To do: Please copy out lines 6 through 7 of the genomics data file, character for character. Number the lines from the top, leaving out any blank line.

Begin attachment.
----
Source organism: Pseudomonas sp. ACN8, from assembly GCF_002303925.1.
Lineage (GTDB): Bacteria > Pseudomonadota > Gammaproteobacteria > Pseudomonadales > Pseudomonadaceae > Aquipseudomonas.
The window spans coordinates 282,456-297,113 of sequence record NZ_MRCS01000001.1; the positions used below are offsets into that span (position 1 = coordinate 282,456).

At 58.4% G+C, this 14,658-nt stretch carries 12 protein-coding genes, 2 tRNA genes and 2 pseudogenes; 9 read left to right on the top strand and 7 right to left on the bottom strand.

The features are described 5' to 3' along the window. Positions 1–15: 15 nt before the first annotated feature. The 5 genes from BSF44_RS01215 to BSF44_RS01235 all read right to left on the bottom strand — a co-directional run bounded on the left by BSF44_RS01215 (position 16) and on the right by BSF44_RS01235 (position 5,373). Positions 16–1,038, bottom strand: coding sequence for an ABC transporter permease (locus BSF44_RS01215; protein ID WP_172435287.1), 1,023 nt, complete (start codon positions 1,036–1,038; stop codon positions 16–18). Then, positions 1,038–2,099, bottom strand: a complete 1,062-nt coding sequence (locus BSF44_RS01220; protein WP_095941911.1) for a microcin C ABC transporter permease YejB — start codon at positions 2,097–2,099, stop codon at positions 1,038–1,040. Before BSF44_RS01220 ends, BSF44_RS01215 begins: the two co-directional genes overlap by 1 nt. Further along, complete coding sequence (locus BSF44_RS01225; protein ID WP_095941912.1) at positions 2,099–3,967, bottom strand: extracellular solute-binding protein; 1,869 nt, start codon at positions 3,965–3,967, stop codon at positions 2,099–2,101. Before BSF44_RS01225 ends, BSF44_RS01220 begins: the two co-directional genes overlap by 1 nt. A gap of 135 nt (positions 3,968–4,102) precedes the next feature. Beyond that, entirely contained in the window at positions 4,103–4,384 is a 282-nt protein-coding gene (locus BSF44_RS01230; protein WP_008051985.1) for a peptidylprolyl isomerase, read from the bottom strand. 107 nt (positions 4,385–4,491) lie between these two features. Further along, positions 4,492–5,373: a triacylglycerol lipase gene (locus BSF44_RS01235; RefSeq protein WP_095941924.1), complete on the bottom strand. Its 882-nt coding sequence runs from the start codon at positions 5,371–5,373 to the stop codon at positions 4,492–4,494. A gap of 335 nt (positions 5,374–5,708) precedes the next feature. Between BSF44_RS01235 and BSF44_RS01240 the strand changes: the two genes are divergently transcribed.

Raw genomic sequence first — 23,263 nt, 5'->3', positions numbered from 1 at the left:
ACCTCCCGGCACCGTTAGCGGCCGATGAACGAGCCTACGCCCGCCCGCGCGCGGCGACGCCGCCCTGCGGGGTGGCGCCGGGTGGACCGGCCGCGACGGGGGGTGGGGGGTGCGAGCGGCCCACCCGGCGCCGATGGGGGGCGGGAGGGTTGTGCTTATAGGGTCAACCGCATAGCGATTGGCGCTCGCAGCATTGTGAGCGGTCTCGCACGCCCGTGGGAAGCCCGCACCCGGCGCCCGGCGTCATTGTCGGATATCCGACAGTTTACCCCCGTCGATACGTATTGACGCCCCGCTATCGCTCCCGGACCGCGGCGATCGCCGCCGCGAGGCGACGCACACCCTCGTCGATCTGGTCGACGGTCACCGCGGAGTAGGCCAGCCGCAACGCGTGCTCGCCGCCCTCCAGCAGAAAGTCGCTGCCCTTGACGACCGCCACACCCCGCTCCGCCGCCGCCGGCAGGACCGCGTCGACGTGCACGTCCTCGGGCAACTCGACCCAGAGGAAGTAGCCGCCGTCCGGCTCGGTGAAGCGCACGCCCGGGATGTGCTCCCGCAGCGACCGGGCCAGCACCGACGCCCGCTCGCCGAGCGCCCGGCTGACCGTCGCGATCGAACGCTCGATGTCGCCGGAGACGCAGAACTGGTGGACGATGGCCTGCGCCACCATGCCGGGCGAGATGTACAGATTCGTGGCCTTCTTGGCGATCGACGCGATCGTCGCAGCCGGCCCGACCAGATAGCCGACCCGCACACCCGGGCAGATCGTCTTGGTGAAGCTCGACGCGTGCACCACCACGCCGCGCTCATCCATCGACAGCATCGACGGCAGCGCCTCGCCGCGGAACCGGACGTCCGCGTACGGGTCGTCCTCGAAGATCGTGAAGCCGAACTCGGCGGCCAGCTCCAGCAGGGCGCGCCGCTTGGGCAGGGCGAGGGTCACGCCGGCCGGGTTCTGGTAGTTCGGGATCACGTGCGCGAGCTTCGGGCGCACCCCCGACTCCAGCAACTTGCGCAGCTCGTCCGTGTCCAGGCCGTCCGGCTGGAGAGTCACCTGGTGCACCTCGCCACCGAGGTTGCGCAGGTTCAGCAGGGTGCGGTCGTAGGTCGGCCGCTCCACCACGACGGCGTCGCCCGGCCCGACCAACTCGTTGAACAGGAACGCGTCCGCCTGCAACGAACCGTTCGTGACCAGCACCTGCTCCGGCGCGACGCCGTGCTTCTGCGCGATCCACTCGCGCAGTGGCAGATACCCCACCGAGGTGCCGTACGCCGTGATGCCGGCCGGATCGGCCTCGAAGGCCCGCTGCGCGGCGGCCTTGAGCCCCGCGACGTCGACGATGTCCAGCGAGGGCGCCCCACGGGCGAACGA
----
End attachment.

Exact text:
Raw genomic sequence first — 23,263 nt, 5'->3', positions numbered from 1 at the left:
ACCTCCCGGCACCGTTAGCGGCCGATGAACGAGCCTACGCCCGCCCGCGCGCGGCGACGCCGCCCTGCGGGGTGGCGCCGGGTGGACCGGCCGCGACGGGGGGTGGGGGGTGCGAGCGGCCCACCCGGCGCCGATGGGGGGCGGGAGGGTTGTGCTTATAGGGTCAACCGCATAGCGATTGGCGCTCGCAGCATTGTGAGCGGTCTCGCACGCCCGTGGGAAGCCCGCACCCGGCGCCCGGCGTCATTGTCGGATATCCGACAGTTTACCCCCGTCGATACGTATTGACGCCCCGCTATCGCTCCCGGACCGCGGCGATCGCCGCCGCGAGGCGACGCACACCCTCGTCGATCTGGTCGACGGTCACCGCGGAGTAGGCCAGCCGCAACGCGTGCTCGCCGCCCTCCAGCAGAAAGTCGCTGCCCTTGACGACCGCCACACCCCGCTCCGCCGCCGCCGGCAGGACCGCGTCGACGTGCACGTCCTCGGGCAACTCGACCCAGAGGAAGTAGCCGCCGTCCGGCTCGGTGAAGCGCACGCCCGGGATGTGCTCCCGCAGCGACCGGGCCAGCACCGACGCCCGCTCGCCGAGCGCCCGGCTGACCGTCGCGATCGAACGCTCGATGTCGCCGGAGACGCAGAACTGGTGGACGATGGCCTGCGCCACCATGCCGGGCGAGATGTACAGATTCGTGGCCTTCTTGGCGATCGACGCGATCGTCGCAGCCGGCCCGACCAGATAGCCGACCCGCACACCCGGGCAGATCGTCTTGGTGAAGCTCGACGCGTGCACCACCACGCCGCGCTCATCCATCGACAGCATCGACGGCAGCGCCTCGCCGCGGAACCGGACGTCCGCGTACGGGTCGTCCTCGAAGATCGTGAAGCCGAACTCGGCGGCCAGCTCCAGCAGGGCGCGCCGCTTGGGCAGGGCGAGGGTCACGCCGGCCGGGTTCTGGTAGTTCGGGATCACGTGCGCGAGCTTCGGGCGCACCCCCGACTCCAGCAACTTGCGCAGCTCGTCCGTGTCCAGGCCGTCCGGCTGGAGAGTCACCTGGTGCACCTCGCCACCGAGGTTGCGCAGGTTCAGCAGGGTGCGGTCGTAGGTCGGCCGCTCCACCACGACGGCGTCGCCCGGCCCGACCAACTCGTTGAACAGGAACGCGTCCGCCTGCAACGAACCGTTCGTGACCAGCACCTGCTCCGGCGCGACGCCGTGCTTCTGCGCGATCCACTCGCGCAGTGGCAGATACCCCACCGAGGTGCCGTACGCCGTGATGCCGGCCGGATCGGCCTCGAAGGCCCGCTGCGCGGCGGCCTTGAGCCCCGCGACGTCGACGATGTCCAGCGAGGGCGCCCCACGGGCGAACGA